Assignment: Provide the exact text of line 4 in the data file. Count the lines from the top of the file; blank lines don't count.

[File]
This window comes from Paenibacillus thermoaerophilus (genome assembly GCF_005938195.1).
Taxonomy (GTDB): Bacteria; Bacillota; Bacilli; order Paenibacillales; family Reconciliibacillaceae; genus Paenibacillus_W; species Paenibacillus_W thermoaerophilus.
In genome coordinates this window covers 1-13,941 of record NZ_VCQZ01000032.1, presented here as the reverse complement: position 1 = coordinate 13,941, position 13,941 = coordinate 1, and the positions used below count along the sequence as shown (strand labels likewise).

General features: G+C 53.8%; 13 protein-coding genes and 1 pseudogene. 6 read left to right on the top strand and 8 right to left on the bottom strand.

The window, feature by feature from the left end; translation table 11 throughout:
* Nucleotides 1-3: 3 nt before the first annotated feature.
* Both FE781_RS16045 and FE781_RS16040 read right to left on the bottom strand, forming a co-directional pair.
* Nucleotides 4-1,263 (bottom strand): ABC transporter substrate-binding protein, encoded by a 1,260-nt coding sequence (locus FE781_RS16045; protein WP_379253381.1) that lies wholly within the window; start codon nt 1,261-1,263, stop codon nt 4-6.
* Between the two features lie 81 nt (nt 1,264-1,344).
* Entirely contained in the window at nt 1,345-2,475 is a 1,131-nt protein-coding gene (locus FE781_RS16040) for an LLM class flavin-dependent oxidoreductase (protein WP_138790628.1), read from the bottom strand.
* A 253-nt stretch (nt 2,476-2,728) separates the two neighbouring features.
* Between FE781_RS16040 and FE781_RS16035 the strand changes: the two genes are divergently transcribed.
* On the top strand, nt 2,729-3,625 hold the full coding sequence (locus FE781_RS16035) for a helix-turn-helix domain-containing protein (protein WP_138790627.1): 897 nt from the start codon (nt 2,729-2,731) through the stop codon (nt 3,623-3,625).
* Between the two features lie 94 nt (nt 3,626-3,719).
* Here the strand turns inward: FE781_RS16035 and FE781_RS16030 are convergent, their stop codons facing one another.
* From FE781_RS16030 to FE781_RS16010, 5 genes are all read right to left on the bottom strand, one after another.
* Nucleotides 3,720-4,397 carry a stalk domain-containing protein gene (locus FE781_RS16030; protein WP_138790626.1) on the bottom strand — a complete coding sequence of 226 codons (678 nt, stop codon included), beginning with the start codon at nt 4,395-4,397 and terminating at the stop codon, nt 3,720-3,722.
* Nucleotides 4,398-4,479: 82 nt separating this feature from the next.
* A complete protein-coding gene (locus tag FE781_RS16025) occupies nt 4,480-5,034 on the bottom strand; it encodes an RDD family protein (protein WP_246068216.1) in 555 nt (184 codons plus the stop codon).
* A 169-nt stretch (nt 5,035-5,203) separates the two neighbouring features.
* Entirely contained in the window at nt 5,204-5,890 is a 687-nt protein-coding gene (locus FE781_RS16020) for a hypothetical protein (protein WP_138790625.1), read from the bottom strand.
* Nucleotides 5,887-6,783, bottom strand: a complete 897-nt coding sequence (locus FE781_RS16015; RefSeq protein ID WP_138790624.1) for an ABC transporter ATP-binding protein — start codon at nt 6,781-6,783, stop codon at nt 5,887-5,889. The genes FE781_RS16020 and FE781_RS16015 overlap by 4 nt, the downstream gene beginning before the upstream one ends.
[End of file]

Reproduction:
General features: G+C 53.8%; 13 protein-coding genes and 1 pseudogene. 6 read left to right on the top strand and 8 right to left on the bottom strand.